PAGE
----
A bus rapid transit system is not cheap to build. The Red Line bus plan most comparable to the light rail plan selected by O'Malley was projected to cost about $1.2 billion. The annual operating costs for buses was estimated at $5.9 million compared with $3.2 million for light rail. Operating costs are generally paid locally, without a federal match.

Barth said that while Ehrlich prefers bus rapid transit to light rail, he is not promising to build either one. He said the option of not building either system remains in play.

Ehrlich's cautious stance toward big transit projects could increase enthusiasm for his candidacy in rural areas where he is already popular. State Sen. E.J. Pipkin, a Republican who represents the upper Eastern Shore, said O'Malley has been emphasizing mass transit in urban areas at the expense of the rest of the state.

"We've got two states," Pipkin said, referring to the broad divide between different parts of Maryland. "You've got one state that's pushing for all mass transit and another state that doesn't get [money] to maintain the roads we have."

Wendell Cox, a visiting fellow with the conservative-leaning Maryland Public Policy Institute, contends that light rail is far less effective than bus rapid transit.

"The problem with light rail is that it is so costly with so little benefit," he said. "It's really the difference between building a transit system and building a monument."

But Dinegar said bus rapid transit has been studied thoroughly in Washington and "doesn't get it done."

"A light rail system signals permanency to transit-oriented developers," said the president of the Greater Washington Board of Trade. "A bus rapid transit system signals nothing but uncertainty to developers."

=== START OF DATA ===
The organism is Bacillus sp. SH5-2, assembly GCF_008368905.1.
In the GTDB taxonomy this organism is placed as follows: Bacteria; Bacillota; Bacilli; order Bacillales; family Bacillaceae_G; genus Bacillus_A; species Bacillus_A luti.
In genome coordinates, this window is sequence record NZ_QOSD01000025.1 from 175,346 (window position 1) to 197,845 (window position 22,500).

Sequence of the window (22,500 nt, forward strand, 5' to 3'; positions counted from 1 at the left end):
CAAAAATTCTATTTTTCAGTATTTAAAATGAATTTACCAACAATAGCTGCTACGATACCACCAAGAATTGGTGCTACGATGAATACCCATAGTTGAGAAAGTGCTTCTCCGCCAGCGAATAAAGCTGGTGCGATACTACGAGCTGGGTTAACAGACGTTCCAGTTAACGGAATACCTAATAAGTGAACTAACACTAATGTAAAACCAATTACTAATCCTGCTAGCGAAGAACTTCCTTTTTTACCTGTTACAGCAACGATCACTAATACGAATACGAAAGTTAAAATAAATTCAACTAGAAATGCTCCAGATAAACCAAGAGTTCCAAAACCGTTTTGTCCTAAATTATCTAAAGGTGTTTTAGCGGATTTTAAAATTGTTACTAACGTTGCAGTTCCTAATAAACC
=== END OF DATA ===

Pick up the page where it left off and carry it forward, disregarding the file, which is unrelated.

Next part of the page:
Eberly said that while Ehrlich's opposition to light rail seems to play into his theme of fiscal responsibility, the Republican had erred in the issue he chose to highlight it because business wants infrastructure investment.

"It can really counter Ehrlich's business-friendly message," the political science professor said.

In addition to votes, Ehrlich's stand could cost him in terms of fundraising from businesses that might like his stance on taxes and regulation but oppose him on transportation issues. But he also could achieve gains by cutting into O'Malley support in heavily Democratic areas that oppose the governor's light rail plans.

Ben Rosenberg, a leading opponent in Canton of the current Red Line plan, said there's no way a bus system could be worse for the Baltimore neighborhood than surface light rail on Boston Street.

"Anything that doesn't require the construction of a double-track railroad has got to be better," he said.